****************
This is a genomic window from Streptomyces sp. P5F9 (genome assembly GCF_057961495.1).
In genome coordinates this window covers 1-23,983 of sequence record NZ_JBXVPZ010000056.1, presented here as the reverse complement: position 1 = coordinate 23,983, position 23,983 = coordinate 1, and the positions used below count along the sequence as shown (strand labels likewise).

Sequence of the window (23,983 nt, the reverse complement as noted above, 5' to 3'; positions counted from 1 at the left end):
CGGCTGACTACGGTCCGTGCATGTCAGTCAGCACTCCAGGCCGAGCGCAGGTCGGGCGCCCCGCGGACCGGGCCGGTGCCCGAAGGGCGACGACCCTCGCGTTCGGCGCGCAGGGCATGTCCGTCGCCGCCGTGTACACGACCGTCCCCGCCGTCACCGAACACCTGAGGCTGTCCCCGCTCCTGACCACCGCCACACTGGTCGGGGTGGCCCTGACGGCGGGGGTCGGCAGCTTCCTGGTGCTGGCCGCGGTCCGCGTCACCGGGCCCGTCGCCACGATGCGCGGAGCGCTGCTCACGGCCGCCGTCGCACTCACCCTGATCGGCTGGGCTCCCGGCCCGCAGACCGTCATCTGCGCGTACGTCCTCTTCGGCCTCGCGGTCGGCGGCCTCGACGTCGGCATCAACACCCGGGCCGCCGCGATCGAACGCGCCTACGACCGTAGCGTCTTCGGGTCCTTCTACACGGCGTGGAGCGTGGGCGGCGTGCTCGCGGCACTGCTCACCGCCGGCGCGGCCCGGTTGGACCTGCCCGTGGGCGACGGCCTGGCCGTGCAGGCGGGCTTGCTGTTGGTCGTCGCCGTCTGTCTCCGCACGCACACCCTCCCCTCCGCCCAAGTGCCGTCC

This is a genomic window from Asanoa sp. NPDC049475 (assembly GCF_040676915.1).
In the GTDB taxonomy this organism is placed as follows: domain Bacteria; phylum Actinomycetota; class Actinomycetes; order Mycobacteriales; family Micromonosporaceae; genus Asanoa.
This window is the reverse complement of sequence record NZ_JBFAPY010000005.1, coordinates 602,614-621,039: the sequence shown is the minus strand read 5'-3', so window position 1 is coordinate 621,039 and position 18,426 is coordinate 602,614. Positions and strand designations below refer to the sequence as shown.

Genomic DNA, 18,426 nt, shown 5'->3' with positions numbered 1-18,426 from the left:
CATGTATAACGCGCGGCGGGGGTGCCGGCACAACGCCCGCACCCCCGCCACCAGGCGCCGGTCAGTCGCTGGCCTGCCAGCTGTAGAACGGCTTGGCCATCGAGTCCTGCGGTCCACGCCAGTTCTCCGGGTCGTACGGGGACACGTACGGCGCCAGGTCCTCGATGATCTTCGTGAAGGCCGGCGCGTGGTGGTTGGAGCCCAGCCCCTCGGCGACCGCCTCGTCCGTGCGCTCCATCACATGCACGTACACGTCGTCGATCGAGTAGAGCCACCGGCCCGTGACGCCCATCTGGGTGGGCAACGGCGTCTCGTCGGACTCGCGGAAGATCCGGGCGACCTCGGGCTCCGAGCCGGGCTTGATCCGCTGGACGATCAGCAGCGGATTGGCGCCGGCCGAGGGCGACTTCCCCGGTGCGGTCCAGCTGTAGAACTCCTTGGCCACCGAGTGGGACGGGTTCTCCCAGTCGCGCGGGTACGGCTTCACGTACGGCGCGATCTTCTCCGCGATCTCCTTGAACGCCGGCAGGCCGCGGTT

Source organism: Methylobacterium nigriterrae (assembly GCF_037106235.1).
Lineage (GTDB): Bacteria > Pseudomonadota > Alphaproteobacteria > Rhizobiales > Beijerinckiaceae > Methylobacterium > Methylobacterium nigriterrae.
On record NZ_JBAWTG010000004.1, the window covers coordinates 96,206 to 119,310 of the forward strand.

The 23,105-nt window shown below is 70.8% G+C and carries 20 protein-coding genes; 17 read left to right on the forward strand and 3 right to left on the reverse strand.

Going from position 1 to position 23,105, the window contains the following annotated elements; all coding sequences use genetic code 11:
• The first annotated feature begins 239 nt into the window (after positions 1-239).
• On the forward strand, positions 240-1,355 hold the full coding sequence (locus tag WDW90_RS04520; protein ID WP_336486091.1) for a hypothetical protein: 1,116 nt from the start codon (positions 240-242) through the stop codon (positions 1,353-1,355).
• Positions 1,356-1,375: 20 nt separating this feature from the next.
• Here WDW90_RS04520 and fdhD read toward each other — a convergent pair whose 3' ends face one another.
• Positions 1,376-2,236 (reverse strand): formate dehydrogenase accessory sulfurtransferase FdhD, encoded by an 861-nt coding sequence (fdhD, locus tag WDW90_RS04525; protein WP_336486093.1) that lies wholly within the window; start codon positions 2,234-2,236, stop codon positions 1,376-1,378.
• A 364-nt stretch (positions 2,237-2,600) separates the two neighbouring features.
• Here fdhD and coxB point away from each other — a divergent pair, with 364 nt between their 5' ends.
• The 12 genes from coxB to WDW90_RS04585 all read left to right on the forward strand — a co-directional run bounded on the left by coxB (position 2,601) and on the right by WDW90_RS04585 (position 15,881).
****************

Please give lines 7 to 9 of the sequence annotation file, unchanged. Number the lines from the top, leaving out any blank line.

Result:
This window is the reverse complement of sequence record NZ_JBFAPY010000005.1, coordinates 602,614-621,039: the sequence shown is the minus strand read 5'-3', so window position 1 is coordinate 621,039 and position 18,426 is coordinate 602,614. Positions and strand designations below refer to the sequence as shown.

Genomic DNA, 18,426 nt, shown 5'->3' with positions numbered 1-18,426 from the left:
CATGTATAACGCGCGGCGGGGGTGCCGGCACAACGCCCGCACCCCCGCCACCAGGCGCCGGTCAGTCGCTGGCCTGCCAGCTGTAGAACGGCTTGGCCATCGAGTCCTGCGGTCCACGCCAGTTCTCCGGGTCGTACGGGGACACGTACGGCGCCAGGTCCTCGATGATCTTCGTGAAGGCCGGCGCGTGGTGGTTGGAGCCCAGCCCCTCGGCGACCGCCTCGTCCGTGCGCTCCATCACATGCACGTACACGTCGTCGATCGAGTAGAGCCACCGGCCCGTGACGCCCATCTGGGTGGGCAACGGCGTCTCGTCGGACTCGCGGAAGATCCGGGCGACCTCGGGCTCCGAGCCGGGCTTGATCCGCTGGACGATCAGCAGCGGATTGGCGCCGGCCGAGGGCGACTTCCCCGGTGCGGTCCAGCTGTAGAACTCCTTGGCCACCGAGTGGGACGGGTTCTCCCAGTCGCGCGGGTACGGCTTCACGTACGGCGCGATCTTCTCCGCGATCTCCTTGAACGCCGGCAGGCCGCGGTT